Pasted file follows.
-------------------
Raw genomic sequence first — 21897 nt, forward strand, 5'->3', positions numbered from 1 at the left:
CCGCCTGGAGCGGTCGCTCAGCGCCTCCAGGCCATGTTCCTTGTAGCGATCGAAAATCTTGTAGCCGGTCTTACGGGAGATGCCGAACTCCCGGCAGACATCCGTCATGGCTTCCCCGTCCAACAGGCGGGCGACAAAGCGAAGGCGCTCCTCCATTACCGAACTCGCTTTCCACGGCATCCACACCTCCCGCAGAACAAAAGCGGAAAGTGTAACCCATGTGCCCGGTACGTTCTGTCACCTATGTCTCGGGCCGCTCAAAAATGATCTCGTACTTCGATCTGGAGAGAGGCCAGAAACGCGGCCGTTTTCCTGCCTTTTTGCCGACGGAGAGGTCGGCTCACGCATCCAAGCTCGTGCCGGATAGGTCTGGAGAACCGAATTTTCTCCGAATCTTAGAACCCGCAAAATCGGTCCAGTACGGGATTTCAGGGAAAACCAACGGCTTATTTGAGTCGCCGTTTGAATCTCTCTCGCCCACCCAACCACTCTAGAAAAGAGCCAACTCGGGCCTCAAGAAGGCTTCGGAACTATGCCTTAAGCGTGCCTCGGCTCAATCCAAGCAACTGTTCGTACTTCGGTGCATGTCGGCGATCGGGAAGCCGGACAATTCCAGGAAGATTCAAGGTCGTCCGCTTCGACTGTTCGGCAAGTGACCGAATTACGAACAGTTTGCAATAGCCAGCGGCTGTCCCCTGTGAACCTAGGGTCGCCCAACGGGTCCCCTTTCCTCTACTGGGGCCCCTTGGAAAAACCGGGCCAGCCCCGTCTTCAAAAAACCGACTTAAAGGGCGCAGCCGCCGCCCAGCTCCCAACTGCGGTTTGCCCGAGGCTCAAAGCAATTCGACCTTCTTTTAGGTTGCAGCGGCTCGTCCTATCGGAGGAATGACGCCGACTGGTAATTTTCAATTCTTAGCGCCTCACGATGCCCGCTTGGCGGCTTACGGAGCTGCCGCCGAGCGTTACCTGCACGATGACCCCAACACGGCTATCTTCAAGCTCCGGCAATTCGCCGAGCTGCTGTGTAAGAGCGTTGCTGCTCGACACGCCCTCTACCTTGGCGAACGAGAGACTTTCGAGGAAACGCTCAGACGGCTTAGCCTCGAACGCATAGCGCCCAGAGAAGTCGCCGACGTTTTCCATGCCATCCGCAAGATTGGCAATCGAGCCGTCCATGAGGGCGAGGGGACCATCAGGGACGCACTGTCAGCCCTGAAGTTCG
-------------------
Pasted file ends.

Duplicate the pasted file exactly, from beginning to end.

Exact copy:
Raw genomic sequence first — 21897 nt, forward strand, 5'->3', positions numbered from 1 at the left:
CCGCCTGGAGCGGTCGCTCAGCGCCTCCAGGCCATGTTCCTTGTAGCGATCGAAAATCTTGTAGCCGGTCTTACGGGAGATGCCGAACTCCCGGCAGACATCCGTCATGGCTTCCCCGTCCAACAGGCGGGCGACAAAGCGAAGGCGCTCCTCCATTACCGAACTCGCTTTCCACGGCATCCACACCTCCCGCAGAACAAAAGCGGAAAGTGTAACCCATGTGCCCGGTACGTTCTGTCACCTATGTCTCGGGCCGCTCAAAAATGATCTCGTACTTCGATCTGGAGAGAGGCCAGAAACGCGGCCGTTTTCCTGCCTTTTTGCCGACGGAGAGGTCGGCTCACGCATCCAAGCTCGTGCCGGATAGGTCTGGAGAACCGAATTTTCTCCGAATCTTAGAACCCGCAAAATCGGTCCAGTACGGGATTTCAGGGAAAACCAACGGCTTATTTGAGTCGCCGTTTGAATCTCTCTCGCCCACCCAACCACTCTAGAAAAGAGCCAACTCGGGCCTCAAGAAGGCTTCGGAACTATGCCTTAAGCGTGCCTCGGCTCAATCCAAGCAACTGTTCGTACTTCGGTGCATGTCGGCGATCGGGAAGCCGGACAATTCCAGGAAGATTCAAGGTCGTCCGCTTCGACTGTTCGGCAAGTGACCGAATTACGAACAGTTTGCAATAGCCAGCGGCTGTCCCCTGTGAACCTAGGGTCGCCCAACGGGTCCCCTTTCCTCTACTGGGGCCCCTTGGAAAAACCGGGCCAGCCCCGTCTTCAAAAAACCGACTTAAAGGGCGCAGCCGCCGCCCAGCTCCCAACTGCGGTTTGCCCGAGGCTCAAAGCAATTCGACCTTCTTTTAGGTTGCAGCGGCTCGTCCTATCGGAGGAATGACGCCGACTGGTAATTTTCAATTCTTAGCGCCTCACGATGCCCGCTTGGCGGCTTACGGAGCTGCCGCCGAGCGTTACCTGCACGATGACCCCAACACGGCTATCTTCAAGCTCCGGCAATTCGCCGAGCTGCTGTGTAAGAGCGTTGCTGCTCGACACGCCCTCTACCTTGGCGAACGAGAGACTTTCGAGGAAACGCTCAGACGGCTTAGCCTCGAACGCATAGCGCCCAGAGAAGTCGCCGACGTTTTCCATGCCATCCGCAAGATTGGCAATCGAGCCGTCCATGAGGGCGAGGGGACCATCAGGGACGCACTGTCAGCCCTGAAGTTCG